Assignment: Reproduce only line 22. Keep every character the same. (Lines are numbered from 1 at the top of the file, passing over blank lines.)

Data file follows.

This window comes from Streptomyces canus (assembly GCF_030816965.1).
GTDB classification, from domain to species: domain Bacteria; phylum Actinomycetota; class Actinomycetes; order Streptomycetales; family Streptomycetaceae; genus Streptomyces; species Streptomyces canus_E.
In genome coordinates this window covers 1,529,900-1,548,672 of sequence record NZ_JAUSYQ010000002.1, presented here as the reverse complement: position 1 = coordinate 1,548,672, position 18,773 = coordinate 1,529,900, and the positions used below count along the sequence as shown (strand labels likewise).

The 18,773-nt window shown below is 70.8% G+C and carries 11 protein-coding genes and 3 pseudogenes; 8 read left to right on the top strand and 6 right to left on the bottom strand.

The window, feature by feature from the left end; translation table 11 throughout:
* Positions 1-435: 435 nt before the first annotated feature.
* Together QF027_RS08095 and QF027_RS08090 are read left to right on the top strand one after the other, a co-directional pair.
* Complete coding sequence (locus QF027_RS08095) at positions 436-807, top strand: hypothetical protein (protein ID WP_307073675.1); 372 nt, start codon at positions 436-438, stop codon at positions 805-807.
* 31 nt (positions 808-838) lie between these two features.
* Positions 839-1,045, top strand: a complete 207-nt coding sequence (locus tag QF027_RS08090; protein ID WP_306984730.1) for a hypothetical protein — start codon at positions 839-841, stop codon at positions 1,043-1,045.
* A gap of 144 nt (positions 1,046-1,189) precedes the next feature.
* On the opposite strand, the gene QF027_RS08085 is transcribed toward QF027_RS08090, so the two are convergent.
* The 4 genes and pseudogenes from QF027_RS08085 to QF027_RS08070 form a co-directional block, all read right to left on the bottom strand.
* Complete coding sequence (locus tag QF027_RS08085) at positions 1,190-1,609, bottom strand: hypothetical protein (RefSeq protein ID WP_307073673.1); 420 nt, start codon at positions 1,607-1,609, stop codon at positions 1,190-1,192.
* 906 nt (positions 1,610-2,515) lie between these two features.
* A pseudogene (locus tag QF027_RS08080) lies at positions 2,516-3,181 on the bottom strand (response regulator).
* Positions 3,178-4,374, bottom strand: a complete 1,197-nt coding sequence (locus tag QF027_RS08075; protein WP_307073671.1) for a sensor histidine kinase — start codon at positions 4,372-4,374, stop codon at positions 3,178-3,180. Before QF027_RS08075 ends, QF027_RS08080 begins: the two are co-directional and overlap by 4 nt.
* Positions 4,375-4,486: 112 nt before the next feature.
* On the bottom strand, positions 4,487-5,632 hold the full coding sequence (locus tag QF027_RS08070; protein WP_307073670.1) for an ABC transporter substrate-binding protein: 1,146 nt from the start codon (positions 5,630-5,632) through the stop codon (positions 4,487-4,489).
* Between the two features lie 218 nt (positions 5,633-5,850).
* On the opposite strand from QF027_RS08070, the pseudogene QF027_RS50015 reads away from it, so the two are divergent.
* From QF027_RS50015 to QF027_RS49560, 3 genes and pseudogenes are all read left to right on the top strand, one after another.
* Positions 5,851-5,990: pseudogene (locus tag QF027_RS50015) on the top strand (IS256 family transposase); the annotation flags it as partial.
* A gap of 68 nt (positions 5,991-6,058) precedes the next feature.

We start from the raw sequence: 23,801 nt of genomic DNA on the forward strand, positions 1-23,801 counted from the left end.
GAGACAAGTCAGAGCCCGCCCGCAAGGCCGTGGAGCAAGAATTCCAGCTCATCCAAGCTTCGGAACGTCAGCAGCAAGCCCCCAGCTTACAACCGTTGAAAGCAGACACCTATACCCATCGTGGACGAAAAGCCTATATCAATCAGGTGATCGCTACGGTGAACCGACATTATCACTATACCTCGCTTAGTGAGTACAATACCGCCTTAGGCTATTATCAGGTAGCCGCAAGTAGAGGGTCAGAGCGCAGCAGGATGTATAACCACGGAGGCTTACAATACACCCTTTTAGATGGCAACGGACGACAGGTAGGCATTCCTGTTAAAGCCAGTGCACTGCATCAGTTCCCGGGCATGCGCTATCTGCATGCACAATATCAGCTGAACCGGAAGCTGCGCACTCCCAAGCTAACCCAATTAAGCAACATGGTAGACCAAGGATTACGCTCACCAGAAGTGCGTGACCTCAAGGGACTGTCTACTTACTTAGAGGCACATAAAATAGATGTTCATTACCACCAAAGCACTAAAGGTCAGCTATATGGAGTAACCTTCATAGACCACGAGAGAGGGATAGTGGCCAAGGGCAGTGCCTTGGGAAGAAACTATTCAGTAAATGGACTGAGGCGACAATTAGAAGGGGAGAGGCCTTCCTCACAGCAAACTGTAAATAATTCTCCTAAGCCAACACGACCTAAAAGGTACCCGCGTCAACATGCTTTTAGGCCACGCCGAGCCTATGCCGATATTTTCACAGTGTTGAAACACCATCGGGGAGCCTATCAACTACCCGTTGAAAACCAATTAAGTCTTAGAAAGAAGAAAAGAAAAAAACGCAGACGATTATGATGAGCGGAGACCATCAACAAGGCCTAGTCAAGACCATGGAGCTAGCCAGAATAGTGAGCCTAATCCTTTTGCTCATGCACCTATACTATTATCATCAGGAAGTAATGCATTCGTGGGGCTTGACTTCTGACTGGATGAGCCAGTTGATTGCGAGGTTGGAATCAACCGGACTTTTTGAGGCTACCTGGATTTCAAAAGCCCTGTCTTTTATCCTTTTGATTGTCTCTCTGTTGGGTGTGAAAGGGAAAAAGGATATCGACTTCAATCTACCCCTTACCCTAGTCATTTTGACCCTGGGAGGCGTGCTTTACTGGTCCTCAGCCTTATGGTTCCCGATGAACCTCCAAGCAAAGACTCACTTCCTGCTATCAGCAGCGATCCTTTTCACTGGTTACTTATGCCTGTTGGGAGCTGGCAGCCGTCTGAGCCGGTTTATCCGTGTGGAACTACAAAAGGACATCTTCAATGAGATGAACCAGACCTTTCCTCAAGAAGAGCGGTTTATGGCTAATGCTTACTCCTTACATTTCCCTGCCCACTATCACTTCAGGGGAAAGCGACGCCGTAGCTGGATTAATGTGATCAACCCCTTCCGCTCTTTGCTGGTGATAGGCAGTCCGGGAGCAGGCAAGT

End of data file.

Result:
* From QF027_RS50015 to QF027_RS49560, 3 genes and pseudogenes are all read left to right on the top strand, one after another.